I was puzzled by the dearth of older characters. Baby boomer readers are a mighty tribe. This is especially true in the mystery genre. In fact, a 2010 study of readers by Sisters in Crime, which supports mystery writers, found that 67% of mystery readers are women. Moreover, a whopping 71% of these are age 50 or older.
In contrast, the average age of a mystery leading lady is 33. I immediately decided there is a need for novels that better reflect my demographic, as well as my mother’s.
Alas, the publishing industry disagreed. I pitched the idea to American publishers. Each time, they “loved the writing,” but declined the series with a note that my characters were “simply too old.” Make them young and we’ll gladly rep you, I was told.
After several months of rejection I decided I was the right woman to take a risk on this new niche. The result, a year later, is The Shady Hoosier Detective Agency. Book 1 of the series, The Ghost Busting Mystery, features detectives-in-training whose ages, 67 and 71, fall far outside the 30-something range favored by publishers. I founded Hot Pants Press and adopted the pen-name Daisy Pettles to develop entertainment for boomer women.
Both my mother and I worked for a living, so we decided to model our protagonists on women much the same as us. Studies show that Americans age 60 and over are not retiring, some out of necessity, but many by choice. In The Shady Hoosier Detective Agency, the protagonists are lifelong friends who share a house and a 1960 Chevy. One in particular, named Veenie, has been a lifelong snoop. The other, Ruby Jane, has great computer and research skills. For them, the decision to work again is both a way to supplement their incomes and a way to exercise their innate curiosity.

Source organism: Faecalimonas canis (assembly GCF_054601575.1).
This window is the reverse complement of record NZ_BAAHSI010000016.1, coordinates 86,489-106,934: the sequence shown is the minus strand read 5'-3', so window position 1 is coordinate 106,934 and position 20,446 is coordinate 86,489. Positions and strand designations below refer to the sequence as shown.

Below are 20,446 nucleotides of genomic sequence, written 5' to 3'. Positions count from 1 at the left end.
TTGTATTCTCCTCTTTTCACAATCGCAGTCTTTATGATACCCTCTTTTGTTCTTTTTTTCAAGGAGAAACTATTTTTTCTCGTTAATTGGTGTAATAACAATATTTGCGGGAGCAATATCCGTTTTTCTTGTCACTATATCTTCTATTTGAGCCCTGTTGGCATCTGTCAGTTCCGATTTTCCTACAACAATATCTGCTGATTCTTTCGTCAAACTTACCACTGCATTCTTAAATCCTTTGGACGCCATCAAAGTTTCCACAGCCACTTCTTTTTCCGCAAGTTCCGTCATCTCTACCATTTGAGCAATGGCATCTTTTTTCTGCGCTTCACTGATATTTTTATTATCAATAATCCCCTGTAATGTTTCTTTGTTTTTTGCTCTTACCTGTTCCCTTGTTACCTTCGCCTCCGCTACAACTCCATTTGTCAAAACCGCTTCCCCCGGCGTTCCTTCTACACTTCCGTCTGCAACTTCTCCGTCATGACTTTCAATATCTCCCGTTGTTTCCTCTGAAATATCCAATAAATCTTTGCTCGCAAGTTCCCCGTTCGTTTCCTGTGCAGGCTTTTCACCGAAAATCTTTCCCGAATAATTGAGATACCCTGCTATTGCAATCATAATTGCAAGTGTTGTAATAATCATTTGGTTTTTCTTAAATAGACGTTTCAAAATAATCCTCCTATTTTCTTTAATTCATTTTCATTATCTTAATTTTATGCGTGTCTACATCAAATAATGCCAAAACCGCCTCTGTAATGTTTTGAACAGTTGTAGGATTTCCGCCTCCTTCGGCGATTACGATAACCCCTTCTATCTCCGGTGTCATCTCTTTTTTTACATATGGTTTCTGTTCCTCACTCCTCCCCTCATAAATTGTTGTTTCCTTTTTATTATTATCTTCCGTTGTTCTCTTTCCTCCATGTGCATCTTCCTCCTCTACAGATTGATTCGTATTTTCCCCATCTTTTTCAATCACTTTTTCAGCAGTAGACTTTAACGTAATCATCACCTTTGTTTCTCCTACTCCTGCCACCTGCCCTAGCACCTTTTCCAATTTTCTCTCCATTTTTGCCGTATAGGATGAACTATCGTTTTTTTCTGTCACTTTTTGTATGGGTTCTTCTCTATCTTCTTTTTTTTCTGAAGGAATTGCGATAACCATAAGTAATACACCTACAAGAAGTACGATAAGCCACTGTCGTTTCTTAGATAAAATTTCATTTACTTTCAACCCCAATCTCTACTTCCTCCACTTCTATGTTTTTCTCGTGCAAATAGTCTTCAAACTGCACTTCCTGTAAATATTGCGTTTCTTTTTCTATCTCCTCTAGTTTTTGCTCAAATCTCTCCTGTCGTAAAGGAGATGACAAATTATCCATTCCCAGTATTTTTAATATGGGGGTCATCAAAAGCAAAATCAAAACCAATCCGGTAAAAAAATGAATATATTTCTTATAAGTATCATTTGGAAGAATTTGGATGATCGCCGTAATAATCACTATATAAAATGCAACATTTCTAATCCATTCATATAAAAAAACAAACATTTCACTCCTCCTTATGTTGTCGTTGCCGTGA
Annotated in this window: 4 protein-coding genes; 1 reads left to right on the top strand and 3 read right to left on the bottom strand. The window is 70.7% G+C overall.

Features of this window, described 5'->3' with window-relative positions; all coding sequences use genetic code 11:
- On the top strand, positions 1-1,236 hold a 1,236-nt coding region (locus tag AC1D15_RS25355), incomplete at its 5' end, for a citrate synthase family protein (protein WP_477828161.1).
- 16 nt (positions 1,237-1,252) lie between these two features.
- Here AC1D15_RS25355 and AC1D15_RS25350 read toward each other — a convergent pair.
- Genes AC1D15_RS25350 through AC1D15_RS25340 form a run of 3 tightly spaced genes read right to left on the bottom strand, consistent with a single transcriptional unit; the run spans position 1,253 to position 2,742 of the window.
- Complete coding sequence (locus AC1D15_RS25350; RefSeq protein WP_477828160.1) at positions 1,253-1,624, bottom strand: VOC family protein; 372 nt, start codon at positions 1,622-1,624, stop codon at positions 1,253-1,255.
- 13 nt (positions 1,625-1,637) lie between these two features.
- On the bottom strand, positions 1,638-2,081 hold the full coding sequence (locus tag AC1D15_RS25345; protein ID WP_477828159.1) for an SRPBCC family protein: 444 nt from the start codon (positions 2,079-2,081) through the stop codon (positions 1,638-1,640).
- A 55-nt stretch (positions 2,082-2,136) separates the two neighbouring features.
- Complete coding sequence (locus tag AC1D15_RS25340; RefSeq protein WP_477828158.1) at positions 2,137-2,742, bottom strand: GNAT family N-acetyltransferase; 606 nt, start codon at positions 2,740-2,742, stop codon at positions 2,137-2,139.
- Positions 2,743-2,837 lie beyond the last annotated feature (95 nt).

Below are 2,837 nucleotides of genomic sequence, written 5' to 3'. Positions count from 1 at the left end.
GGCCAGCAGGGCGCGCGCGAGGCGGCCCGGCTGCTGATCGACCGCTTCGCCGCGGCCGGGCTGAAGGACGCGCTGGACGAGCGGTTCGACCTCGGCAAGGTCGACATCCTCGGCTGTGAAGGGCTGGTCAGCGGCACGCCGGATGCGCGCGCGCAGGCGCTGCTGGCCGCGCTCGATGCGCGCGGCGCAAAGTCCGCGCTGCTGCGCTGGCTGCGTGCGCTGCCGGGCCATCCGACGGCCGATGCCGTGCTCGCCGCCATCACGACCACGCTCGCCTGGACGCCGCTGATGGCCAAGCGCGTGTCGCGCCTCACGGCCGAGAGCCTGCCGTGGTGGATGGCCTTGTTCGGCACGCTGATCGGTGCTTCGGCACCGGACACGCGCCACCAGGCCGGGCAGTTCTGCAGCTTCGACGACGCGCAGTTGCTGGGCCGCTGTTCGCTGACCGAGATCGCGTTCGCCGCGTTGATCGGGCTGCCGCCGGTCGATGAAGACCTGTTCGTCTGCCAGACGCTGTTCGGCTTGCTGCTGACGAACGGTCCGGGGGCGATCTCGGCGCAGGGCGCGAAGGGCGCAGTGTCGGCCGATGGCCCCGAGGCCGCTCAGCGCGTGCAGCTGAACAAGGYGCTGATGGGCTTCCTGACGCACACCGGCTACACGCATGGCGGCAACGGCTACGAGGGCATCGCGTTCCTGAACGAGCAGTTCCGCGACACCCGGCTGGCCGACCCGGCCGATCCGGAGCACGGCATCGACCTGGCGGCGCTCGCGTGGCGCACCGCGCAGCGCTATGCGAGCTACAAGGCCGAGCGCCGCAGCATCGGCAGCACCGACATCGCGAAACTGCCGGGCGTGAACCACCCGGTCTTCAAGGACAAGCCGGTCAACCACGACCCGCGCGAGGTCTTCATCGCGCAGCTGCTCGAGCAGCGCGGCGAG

I believe there is pent up demand for older, upbeat female characters. Back in the 80’s, the most successful TV drama was the “Golden Girls,” about five widowed women 55+ sharing a home and laughter.
My goal is to update the mystery novel to better serve this core reading demographic, by creating books that mirror my life and the evolving lives of boomer women. I don’t think there has ever been a more active generation of women. Our literature should reflect that.
Ghost Busting Mystery, the first book in Daisy Pettles’ new boomer mystery series, is available as a 99 cents ebook download. It may also be purchased in print form from ($10.99) from Amazon, Ingram Spark and Indie Bound.
BEDFORD, Ind. (PRWEB) August 23, 2018
When June Phillips, of Bedford, Indiana, ran out of mystery books to read, her daughter, Vicky Phillips, a writer, decided to author a new series of mystery and crime novels that would keep them both entertained through the long Indiana winters.